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Brooks Students Surprised By Response From 9/11 Rescuers

The seventh-grade language arts students wrote letters as a way of showing their support for those who worked to rescue the survivors of the Sept. 11, 2001, terrorist attacks.

Brooks Students Surprised By Response From 9/11 Rescuers

Editor's Note: The following is a release from the Valley View School District.

seventh-grade language arts students wrote letters as a way of showing their support for the men and women who worked hours on end to rescue the survivors of the horrific events that occurred on Sept. 11, 2001.

But little did the students know they would actually hear back from the folks at the New York Port Authority, as well as the New York State Police K9 Unit, the Washington D.C. Police Department, and others.

“It’s really nice to know that the younger generation shows interest in 9/11,” wrote New York State Trooper Scott Kuntz. “It is really important to remember that event and all (the) innocent victims and their families.”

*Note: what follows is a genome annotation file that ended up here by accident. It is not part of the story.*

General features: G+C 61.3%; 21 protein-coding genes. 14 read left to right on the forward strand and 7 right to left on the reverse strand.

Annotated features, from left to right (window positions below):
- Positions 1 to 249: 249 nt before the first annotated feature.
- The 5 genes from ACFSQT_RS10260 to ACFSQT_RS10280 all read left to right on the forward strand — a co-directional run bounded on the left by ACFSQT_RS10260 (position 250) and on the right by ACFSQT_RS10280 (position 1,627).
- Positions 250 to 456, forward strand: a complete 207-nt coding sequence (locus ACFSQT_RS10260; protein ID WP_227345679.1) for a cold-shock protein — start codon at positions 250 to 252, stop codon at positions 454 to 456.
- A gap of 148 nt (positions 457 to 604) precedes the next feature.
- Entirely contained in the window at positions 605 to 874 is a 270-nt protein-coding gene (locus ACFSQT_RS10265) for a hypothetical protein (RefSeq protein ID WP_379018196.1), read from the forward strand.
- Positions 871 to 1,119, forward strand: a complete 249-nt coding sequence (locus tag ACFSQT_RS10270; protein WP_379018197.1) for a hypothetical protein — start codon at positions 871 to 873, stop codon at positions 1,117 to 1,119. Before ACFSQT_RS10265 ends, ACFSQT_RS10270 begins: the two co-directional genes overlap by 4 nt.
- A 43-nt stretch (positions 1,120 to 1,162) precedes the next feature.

Using actual footage of the 9/11 events and a story about service dogs in the classes’ language arts textbook, teacher Annette Fox helped the students better understand what happened.

Each student was given the opportunity to write to various rescue agencies in New York or Washington with the letters going out in October around Patriot Day. The NYPD responded with a general response to all of the letters within a few months. But recently letters from the NYPD Canine Unit came to individual students.

Alex Paleo’s letter asked about happened to service dogs if they died.

A New York State Trooper replied: “If they die during the time that they are working, they do get a memorial service.”

“It gave me kind of a funny feeling to hear about what happened,” Paleo said. “I don’t think I would want to see that.”

Brendan Coughlin’s letter marveled at how brave the officers and dogs were.

Trooper Oliver Reilly responded: “During 9/11 there were lots of dogs…from many states and even other countries as far away as France.”

“The letter described what they witnessed on 9/11,” Coughlin said. “It was pretty cool.”

“This is something they will remember. The responses instilled enthusiasm ad excitement in many of the students,” Fox said. “They realized that 12-and 13-year-olds can make a difference.”

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